The pristine pitch surfaces that modern players are used to can seem like a far cry from the muddy, mangled messes that were typical for much of the 20th century. However, keeping football club pitches looking their best can rely on quite a bit of chemical trickery, which ultimately has negative environmental consequences.
The answer to this is to go organic and grow the grass that makes up the pitch surface in an entirely natural way, free from harmful pesticides and growth serums that would otherwise interfere with wildlife and get into the water cycle on which humans rely.
The famously eco-friendly Conference club Forest Green Rovers led the way with its boundary-pushing organic pitch back in 2012 and many of its larger counterparts have since followed suit.
Just as treating the grass with man-made chemicals is a no-no, using up valuable water resources to keep it properly hydrated is seen as problematic in this environmentally conscious era.
Football clubs that want to avoid the ire of fans that considered sustainability a selling point can now take steps to recycle the rainwater that falls naturally, collecting and storing it so that it can be used to water the pitch as necessary.
This not only means that clubs are not putting a burden on the area’s water supply, but also helps them to save on their utilities expenses. Once again this is evidence that going green makes financial sense as well as being ethically sound.
Approaching the topic of football club sustainability is difficult without the relevant data to back up any suggested changes. Harvesting and analysing information gleaned from the way a club operates is also crucial if you want to identify where inefficiencies lie.
Analytical tools can be harnessed to track and chart the impact made by adopting renewable energy, reducing the proliferation of single use plastics and compacting waste to cut the volumes being sent to landfill. The power of big data has already been applied to the act of winning the Premier League, so it could just as easily be put to work to make clubs greener at every level.
These high tech services are of course an added cost to consider, yet the scalability of the platforms which host them means that the expense is not so great as to exclude smaller clubs.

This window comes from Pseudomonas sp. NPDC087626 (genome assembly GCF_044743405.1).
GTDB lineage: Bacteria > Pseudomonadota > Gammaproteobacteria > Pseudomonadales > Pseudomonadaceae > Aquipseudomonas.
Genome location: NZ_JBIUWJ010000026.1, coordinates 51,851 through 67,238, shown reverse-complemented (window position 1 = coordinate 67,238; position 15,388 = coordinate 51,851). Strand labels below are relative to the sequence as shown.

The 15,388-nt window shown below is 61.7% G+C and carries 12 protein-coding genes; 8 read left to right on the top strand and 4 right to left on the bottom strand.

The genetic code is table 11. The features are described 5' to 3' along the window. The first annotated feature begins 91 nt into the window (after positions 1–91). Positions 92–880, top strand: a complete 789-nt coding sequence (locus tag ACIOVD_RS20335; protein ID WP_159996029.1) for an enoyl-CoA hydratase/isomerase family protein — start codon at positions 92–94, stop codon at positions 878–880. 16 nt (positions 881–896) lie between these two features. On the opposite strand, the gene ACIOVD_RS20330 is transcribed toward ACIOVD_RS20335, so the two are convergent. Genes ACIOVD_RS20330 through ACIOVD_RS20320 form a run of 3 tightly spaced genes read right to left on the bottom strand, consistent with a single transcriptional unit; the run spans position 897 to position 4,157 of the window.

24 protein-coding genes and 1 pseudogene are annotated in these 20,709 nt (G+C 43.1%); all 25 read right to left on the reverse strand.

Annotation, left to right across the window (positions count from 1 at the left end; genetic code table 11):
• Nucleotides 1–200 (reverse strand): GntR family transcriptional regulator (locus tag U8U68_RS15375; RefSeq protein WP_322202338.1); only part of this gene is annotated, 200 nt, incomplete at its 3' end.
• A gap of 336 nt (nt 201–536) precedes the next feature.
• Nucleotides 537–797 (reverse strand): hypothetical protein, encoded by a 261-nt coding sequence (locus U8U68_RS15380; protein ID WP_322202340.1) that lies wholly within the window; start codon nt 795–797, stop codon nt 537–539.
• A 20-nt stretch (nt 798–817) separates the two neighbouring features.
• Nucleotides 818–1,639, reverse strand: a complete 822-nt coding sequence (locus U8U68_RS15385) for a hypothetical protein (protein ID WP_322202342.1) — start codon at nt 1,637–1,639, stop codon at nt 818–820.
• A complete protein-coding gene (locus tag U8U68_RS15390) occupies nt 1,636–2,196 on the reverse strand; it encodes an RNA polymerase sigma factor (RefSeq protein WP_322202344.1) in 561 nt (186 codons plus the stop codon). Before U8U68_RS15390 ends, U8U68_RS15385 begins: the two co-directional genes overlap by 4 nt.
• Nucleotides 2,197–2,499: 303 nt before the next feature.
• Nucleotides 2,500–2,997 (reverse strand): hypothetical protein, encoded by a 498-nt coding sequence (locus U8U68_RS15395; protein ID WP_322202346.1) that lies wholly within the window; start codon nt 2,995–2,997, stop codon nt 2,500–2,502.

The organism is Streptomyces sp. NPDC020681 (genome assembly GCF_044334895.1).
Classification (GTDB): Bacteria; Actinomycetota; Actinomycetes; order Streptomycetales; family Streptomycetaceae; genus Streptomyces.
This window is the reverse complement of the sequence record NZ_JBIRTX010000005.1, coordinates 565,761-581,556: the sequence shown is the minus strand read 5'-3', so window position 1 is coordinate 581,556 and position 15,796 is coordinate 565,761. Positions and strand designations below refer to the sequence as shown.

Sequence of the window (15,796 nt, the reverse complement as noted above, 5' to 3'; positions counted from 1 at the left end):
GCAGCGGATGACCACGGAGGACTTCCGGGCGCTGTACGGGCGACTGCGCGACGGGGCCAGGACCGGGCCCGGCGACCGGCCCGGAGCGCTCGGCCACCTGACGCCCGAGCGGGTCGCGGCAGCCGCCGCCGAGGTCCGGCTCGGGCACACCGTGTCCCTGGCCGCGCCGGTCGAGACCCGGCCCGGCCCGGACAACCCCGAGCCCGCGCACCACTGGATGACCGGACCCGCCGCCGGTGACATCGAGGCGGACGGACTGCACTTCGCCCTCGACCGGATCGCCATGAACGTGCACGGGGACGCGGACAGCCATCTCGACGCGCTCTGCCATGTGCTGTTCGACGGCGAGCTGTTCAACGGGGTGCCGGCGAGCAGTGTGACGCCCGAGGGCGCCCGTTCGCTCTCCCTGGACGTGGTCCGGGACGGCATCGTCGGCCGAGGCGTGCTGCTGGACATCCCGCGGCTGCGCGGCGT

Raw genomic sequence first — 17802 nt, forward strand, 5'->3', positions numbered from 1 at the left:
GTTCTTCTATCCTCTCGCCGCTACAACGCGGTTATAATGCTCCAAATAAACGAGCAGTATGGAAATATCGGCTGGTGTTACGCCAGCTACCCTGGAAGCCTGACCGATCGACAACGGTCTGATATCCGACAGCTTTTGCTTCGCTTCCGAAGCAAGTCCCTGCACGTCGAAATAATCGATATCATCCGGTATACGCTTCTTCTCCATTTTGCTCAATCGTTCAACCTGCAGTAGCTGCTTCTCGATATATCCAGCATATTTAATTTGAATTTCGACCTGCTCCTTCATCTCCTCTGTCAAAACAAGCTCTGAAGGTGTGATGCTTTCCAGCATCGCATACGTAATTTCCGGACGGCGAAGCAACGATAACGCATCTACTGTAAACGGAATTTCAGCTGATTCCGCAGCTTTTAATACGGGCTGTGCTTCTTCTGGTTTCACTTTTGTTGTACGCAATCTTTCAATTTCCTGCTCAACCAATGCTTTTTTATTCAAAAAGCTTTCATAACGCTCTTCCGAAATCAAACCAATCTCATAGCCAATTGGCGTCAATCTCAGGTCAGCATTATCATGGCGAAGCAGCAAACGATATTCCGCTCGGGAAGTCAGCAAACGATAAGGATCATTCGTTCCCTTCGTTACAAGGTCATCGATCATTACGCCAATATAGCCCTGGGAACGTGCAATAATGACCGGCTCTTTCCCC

Choose Zero Emissions Transport Options
Football clubs are not only being required to think about the impact of their home ground operations but also the way that their travel plays a role in contributing harmful emissions to the atmosphere.
Arsenal has announced a partnership with an EV manufacturer which will enable it to replace gas-guzzling cars and vans with battery-powered alternatives. Similar deals are being struck elsewhere in the Premier League, reflecting the growth of the EV market across the UK today.
There is still room for improvement, of course, especially when it comes to international travel. Major teams that have to make international trips multiple times a season cannot currently avoid the environmental cost associated with air travel. Making the switch to land-based EVs is just one part of this ongoing journey towards sustainability.
While paper may be one of the most recyclable and sustainable materials, it is still something that creates complications from an environmental perspective. Today we use 400 per cent more paper than we did 40 years ago and even the dawn of the digital age has not done much to stem the rise in usage.
For football clubs, it is not only the back office operations that will plough through a lot of paper. On each match day the printing of programmes for fans to buy results in a lot of waste in its own right.
There are lots of arguments against the elimination of printed programmes from football club culture, most of which come down to a sense of tradition and nostalgia. However, at a time when the vast majority of fans will have their own smart devices on hand, making the leap to publish programmes in a purely digital format could have a range of benefits.
In keeping with the theme of green decisions also being fiscally advantageous, football clubs could save money by ceasing the printing of programmes and even offer a richer experience for fans with multimedia-enhanced digital copies.
The prospect of making football clubs greener may seem intimidating but hopefully each of the solutions covered have dispelled some concerns and shown a straightforward route to a brighter, better future for the sport.3